Yesterday’s Milwaukee Bucks trade for center Samuel Dalembert was a John Hammond move in every sense of the phrase. While not as exciting as bringing in loose lips that have sunk an admirable number of ships (Stephen Jackson) or a guy that looks like he could be cast in The Expendables (Corey Maggette), this was a comprehensive value move that cost little financially and immediately upgrades the Bucks’ starting lineup.
Milwaukee essentially gave up two gift shop novelties (Jon Brockman’s trick shots, Jon Leuer’s Wisconsin roots) and a third string point guard (Shaun Livingston) good for at least one annual story rehashing one of the most brutal injuries in NBA history. The drop from 12th to 14th in tonight’s NBA Draft is also of minimal concern, as most of the players expected to be taken in that range are fairly interchangeable in terms of value.
While Dalembert won’t directly contribute to boosted ticket sales, he brings a solid defensive pedigree and some sneaky offense to a team needed both from the center position.
The Bucks have an immediately improved paint defense (26th in the NBA in shots allowed at the rim), and activeness off the glass (26th in total rebounding rate). Among active players, Dalembert ranks 10th in blocks per game (1.87), 7th in offensive (12%) rebounding rate, and 5th in total rebounding rate (18.66).
Interestingly enough, .2 is all that separated the 2011-12 offensive rebounding rate of Ersan Ilyasova (12.7) and Samuel Dalembert (12.5), and Dalembert actually registered a higher overall rebounding rate (18.3) than Ilyasova (17.6). Ilyasova is obviously a better offensive player, but if he bolts, the Bucks shouldn’t much of a reduction in the offensive mulligans Ilyasova so often created.
Bringing is a proven center (however ambiguous that term may be) also creates a domino effect that lets Drew Gooden shift back to a more comfortable spot at the four. Perhaps more importantly, combining Dalembert with another quality shot blocker (Larry Sanders, Ekpe Udoh) overcompensates for a tyrannosaurus-armed backcourt more prone to blow-bys and back-downs than Tim Pawlenty in a political debate.
How Dalembert fits into the Bucks
Last year, according to Synergy Sports, Scott Skiles’ offense featured a lot of pick-and-rolls (19.4% of all plays), spot ups (20.1%), and transition plays (13.4%). Although Dalembert is anything but a world beater on offense, he was a solid pick and roll scorer last season (1.21 PPP – good for 13th in the NBA), shooting at a solid 60.7% clip.
Additionally, the Bucks’ offense functioned best when ball movement was crisp, as shown in the team’s underrated scoring ability off basket cuts (1.26 PPP – 2nd overall) and its assist totals (61.95% of baskets were assisted, good for 2nd best in the NBA). Dalembert has a knack for exploiting defensive lapses off the ball (1.33 PPP on cuts to the rim), and could match last year’s career high PER (17.03) if the team’s passing remains a consistent strength.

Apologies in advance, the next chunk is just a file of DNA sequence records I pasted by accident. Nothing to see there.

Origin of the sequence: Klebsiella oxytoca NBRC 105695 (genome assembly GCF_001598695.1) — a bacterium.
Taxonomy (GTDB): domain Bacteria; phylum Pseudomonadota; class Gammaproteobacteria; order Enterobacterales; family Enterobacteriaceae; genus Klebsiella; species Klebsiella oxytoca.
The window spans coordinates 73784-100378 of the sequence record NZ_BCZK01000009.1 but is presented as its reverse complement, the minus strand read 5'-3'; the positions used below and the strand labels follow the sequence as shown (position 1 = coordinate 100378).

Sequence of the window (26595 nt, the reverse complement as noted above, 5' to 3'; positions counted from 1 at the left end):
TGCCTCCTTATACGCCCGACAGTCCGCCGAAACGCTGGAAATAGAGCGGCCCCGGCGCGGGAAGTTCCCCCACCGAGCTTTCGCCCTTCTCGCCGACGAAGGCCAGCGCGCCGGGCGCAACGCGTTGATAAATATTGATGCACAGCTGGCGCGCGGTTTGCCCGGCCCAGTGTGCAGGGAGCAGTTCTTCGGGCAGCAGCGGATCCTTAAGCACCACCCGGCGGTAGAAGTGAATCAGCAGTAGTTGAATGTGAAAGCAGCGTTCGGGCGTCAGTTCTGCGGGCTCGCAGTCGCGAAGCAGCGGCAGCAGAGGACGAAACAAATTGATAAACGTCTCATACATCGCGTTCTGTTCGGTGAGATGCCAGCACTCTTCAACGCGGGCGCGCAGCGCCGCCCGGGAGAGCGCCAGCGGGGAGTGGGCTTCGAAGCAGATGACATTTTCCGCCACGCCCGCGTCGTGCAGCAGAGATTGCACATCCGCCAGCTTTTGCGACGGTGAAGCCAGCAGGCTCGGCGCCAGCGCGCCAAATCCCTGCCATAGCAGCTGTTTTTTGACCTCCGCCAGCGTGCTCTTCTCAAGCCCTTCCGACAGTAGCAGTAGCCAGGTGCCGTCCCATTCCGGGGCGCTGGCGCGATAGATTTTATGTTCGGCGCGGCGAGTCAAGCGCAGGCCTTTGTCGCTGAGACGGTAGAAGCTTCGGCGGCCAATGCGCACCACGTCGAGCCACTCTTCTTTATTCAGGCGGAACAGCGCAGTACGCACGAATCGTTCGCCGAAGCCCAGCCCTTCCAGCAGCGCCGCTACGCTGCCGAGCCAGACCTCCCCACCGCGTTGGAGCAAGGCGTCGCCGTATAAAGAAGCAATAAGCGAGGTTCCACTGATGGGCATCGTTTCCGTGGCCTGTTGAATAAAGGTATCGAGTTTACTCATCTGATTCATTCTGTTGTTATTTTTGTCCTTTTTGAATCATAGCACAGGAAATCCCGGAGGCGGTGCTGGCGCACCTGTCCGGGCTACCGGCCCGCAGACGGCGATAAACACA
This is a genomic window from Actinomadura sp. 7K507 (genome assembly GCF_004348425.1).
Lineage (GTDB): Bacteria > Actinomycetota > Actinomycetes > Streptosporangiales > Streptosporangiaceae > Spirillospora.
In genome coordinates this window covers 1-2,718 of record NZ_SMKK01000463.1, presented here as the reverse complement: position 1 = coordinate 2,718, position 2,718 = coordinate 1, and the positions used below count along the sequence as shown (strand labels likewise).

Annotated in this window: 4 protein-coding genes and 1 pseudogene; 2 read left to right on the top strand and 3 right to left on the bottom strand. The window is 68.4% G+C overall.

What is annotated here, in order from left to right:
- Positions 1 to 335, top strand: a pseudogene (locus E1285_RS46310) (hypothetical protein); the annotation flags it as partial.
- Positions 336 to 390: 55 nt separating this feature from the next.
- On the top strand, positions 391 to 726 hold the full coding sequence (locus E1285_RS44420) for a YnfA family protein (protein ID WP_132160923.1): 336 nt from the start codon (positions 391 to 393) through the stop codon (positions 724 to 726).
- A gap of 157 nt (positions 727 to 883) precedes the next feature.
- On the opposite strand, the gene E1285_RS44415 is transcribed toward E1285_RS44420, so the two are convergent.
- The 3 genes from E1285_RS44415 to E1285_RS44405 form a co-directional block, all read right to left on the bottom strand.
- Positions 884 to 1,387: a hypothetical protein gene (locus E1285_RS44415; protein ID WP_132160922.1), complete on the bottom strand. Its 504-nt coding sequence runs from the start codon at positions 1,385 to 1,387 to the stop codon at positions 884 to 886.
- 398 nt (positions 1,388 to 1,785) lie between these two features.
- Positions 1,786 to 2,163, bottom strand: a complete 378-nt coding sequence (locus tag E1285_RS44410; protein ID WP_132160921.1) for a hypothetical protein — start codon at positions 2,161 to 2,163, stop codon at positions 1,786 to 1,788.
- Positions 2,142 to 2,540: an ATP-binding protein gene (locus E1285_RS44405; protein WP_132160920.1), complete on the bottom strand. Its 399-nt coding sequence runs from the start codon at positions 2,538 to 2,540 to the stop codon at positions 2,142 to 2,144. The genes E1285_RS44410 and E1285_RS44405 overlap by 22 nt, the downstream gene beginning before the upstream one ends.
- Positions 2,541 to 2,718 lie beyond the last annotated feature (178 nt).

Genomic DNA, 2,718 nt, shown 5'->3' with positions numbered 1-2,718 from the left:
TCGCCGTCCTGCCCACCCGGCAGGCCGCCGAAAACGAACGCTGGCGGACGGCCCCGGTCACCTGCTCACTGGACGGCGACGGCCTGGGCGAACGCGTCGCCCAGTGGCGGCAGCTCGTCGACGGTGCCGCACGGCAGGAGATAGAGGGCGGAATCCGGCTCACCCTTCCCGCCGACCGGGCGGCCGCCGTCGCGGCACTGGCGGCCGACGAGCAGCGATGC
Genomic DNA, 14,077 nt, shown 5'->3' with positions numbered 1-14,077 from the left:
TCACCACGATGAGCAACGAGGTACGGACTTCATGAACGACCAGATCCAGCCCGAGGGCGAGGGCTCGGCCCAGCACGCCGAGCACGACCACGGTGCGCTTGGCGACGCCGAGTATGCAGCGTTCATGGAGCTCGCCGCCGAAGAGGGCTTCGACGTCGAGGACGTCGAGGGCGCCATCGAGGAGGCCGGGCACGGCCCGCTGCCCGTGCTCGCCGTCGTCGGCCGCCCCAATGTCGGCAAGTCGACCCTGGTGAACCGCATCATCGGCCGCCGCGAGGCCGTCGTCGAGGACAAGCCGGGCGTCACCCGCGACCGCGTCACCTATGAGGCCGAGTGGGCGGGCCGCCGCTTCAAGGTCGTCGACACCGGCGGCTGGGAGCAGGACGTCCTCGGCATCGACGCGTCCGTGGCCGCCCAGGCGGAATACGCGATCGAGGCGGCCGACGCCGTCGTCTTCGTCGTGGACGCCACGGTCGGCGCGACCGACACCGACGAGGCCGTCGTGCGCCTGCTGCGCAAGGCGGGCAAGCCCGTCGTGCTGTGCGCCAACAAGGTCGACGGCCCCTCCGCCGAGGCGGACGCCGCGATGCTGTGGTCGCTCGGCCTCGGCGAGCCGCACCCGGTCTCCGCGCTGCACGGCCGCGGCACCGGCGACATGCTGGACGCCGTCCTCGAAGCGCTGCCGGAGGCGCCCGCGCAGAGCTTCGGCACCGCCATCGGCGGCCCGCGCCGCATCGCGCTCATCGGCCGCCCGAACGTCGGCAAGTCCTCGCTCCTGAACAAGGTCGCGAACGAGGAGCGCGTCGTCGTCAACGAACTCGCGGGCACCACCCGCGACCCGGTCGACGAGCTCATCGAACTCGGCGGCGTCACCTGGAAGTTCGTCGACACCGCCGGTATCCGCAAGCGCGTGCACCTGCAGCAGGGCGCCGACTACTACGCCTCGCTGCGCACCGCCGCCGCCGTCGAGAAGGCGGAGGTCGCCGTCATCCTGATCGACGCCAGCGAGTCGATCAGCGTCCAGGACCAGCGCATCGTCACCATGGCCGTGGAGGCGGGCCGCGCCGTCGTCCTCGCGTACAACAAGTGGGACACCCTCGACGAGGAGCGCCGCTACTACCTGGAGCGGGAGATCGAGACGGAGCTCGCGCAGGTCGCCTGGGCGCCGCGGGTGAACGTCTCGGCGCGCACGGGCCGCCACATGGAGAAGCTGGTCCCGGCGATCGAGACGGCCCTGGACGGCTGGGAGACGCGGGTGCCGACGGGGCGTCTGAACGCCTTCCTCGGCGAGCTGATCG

How Dalembert doesn’t fit into the Bucks
Your nightmares about Andrew Bogut’s errant baby hooks shouldn’t get much better if Samuel Dalembert’s post-up reputation holds true. Dalembert spent ample time with his back to the basket in 2011-12 (25% of all his offensive plays), finishing with a meager .62 PPP and an equally putrid 30.7% FG.
For understandably deficient reasons, Milwaukee didn’t engage in a lot of post-ups last year. It appears that those “easy” buckets will be anything but that if the team expects Dalembert to post up regularly. His jump shot (32.7% on spot ups) is also an underwhelming addition to a cast of bigs with a collectively underwhelming face-up game.
Defensively, Dalembert was most vulnerable in spot up (.94 PPP) and post-up situations (.87 PPP). He won’t get outworked like Drew Gooden was for most of last year, but he won’t shut down the league’s most physical big men.
How does this change tonight’s draft strategy?
Reports said the Milwaukee Bucks were enamored with this year’s NBA Draft crop of PF/C big men. Reports said the Bucks could have a big SG/SF in the crosshairs. Reports said the Bucks were content with picking at No. 12. Reports said the team wants to move up. If the Bucks’ pre-draft intentions were a beer, they’d be a Hefe Weiss.
This past week of Bucks news serves as a prime example of why you should never put all your NBA Draft eggs into one basket of rumors. Still, adding a big man and moving down a couple slots does answer a few questions.
One, Milwaukee doesn’t see much of a difference in available talent between picks 12 and 14, and felt they were better served moving down rather than moving up (my apologies, John Henson). Two, whoever they choose (wing, power forward or otherwise), will not be expected to shoulder a workload too heavy for their current skills.
Given the NBA’s evolution into a league conquered by sharpshooters and big, lengthy, athletic wings, I’d like to hope the Bucks got the memo and are now leaning towards someone like Terrence Ross or Jeremy Lamb. However, under John Hammond the Bucks have trended towards raw players while extorting a “win now” philosophy. This move just adds an interesting new wrinkle to the storyline.
All in all, Hammond addressed the team’s biggest area of need outside of the draft without breaking the bank, while shedding a few pounds of unnecessary power forward/point guard weight.
Milwaukee can justify selecting a player at nearly any position tonight, and is instantly a contender for a bottom four seed in the Eastern Conference playoffs. Whether you consider that a worthy goal or not is irrelevant; the fact is the Bucks brought in a starter at little cost to their youth movement. Typically, in a league where most trades are crap for crap, that’s considered a win-win.